"Cancer stole part of my leg, but not my joy. I choose happiness.
Being happy is my superpower.";
*Ella (9) represented by a hand waving a star topped wand
"I am magic.";
And so many more. Really drinking in the images and words is like
falling in love again and again and again...
Parker hopes that her book will inspire girls and women to be
and take pride in their authentic selves rather that settling for
society's expectations.
"...I worry about what my girls and their friends are exposed to
and how their opinions of their bodies and selves are being shaped by
the Internet and TV and magazines. I want these images to combat
those negative voices that tell us we're not good enough or thin
enough or whatever enough. Because we are FAR MORE THAN ENOUGH!
(reviewer's emphasis) I wanted these girls to hear their own voices
through these images, and to inspire them to use them and continue to
use them. Loudly."
Amen to that!
If you have a daughter buy this book and put it where she can
turn to it for inspiration often. If you are female (CIS or trans) or
gender nonconforming/fluid buy this book and put it where you can turn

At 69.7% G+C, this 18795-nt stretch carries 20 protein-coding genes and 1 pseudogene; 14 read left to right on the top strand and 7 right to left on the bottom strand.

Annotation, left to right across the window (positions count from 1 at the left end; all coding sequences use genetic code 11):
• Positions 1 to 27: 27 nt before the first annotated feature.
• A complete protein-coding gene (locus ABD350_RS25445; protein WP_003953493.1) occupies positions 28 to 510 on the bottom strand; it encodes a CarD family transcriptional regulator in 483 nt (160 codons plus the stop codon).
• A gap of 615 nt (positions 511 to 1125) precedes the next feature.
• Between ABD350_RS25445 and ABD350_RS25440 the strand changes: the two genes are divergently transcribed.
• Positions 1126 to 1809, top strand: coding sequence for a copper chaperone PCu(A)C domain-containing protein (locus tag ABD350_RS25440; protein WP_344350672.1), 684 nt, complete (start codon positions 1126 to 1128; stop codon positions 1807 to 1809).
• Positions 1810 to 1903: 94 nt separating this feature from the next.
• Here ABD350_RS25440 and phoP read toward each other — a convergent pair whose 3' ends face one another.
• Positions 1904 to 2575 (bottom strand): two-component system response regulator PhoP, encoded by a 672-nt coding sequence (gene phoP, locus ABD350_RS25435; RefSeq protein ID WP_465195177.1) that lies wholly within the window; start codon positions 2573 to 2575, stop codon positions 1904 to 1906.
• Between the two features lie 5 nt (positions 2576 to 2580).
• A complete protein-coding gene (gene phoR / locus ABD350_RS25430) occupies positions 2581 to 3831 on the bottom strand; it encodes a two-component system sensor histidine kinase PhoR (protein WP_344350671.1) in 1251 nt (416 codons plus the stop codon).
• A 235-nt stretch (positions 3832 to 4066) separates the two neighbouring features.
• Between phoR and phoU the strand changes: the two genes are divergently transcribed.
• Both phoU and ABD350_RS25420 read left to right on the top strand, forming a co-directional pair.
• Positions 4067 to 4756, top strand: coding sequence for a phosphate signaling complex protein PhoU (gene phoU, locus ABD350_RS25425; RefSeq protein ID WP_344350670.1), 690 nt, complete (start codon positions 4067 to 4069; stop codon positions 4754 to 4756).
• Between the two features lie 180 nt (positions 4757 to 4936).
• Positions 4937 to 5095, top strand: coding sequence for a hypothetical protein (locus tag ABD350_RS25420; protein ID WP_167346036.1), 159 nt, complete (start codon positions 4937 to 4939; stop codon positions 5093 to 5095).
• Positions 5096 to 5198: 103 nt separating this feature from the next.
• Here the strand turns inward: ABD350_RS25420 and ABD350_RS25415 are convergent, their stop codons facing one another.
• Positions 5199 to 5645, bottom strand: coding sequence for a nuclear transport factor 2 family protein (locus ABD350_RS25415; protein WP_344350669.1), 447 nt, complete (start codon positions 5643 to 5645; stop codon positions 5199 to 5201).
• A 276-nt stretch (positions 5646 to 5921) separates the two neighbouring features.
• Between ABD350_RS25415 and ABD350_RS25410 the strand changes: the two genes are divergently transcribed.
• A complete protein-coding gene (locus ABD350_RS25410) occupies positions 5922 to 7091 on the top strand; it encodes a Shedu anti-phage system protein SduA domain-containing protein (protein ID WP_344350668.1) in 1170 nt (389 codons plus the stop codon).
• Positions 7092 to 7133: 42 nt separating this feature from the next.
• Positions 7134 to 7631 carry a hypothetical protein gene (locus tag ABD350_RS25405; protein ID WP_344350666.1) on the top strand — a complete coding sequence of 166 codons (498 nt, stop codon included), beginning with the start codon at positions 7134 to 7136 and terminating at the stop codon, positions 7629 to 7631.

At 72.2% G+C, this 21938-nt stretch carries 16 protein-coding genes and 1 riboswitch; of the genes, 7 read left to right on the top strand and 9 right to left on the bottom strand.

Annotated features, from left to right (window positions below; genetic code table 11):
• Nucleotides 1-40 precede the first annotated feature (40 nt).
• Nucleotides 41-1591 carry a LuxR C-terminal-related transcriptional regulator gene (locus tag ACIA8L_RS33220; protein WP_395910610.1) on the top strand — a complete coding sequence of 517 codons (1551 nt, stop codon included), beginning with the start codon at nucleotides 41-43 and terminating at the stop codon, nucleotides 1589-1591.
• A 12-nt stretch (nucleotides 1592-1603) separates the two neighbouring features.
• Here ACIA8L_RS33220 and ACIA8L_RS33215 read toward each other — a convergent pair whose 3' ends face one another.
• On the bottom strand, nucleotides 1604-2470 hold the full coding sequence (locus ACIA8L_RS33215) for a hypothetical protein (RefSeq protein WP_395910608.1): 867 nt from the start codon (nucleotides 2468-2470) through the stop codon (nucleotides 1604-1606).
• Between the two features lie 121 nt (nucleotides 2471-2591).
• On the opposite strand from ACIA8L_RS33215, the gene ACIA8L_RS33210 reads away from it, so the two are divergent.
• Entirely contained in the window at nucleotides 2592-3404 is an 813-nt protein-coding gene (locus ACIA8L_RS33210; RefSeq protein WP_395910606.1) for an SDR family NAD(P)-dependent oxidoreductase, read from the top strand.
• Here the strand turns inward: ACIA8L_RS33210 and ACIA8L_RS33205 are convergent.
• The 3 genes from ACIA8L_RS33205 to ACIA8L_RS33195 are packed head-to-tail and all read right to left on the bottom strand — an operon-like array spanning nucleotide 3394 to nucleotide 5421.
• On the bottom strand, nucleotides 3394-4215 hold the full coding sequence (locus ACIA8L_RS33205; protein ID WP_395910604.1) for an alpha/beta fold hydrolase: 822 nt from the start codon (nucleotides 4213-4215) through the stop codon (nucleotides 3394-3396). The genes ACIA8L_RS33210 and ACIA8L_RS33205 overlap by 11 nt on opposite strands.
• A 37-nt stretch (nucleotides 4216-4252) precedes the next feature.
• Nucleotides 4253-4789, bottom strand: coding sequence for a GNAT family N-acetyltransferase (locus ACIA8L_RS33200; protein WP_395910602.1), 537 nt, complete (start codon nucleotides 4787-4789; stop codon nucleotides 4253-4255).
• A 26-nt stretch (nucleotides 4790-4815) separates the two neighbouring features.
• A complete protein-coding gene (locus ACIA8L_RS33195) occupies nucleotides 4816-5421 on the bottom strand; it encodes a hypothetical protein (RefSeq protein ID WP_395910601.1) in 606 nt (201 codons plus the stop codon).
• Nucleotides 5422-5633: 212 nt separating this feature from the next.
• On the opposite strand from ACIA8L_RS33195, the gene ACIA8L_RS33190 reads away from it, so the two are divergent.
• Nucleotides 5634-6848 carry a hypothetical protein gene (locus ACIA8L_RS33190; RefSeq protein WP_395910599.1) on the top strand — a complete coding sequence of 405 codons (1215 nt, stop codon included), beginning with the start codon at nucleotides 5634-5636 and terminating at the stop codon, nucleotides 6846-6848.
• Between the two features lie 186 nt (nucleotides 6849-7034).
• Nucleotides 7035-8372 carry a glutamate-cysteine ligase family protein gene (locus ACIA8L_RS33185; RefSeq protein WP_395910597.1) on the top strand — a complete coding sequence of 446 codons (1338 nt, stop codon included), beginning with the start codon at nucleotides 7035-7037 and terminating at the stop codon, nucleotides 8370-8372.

to it often for inspiration. Those messages don't go away; and for
the over fifty set (of which I am a member) they take on a
particularly lethal quality.
In fact one of the projects I have put on my list is to do a
similar book featuring grown women further along in the age
continuum. I know some amazing ones. I've already started a list. I
love writing. I love photography. It's time to discover my inner
photojournalist. I plan to begin with the story of how I became a
drag king at the age of 63.
On a personal note, my Thursday was incredible! I started walking to
Orono only to get a ride from a friend who is about to vaca in India.
I arrived in time to help weed in the children's garden before the
library opened. I shelf read and scored more books which you will
love my reviews of. I went to a frozen yogurt place in Bangor with
one of my very best friends. Don't you love to discover a new yummy
eatery? I gave her the purple flower "weeds" which she finds
beautiful. I had an Ending Violence Together meeting. I saw a
picture that I believe will be made into a mural. I'm in it wearing
my blue butterfly wings. Across the street from my home was a little
girl in a stroller. I gave her a rescued picture book with electronic
sound effects. The smile that lit up her face was priceless. I had
salad with local veggies for supper and read with Joey cat. I love my
life.
Oh, yeah, I finally discovered a way to read more books. About time,
right? I can read and walk at the same time. YAY!
A great big shout out goes out all who shared the amazing day with me!
jules hathaway


Sent from my iPod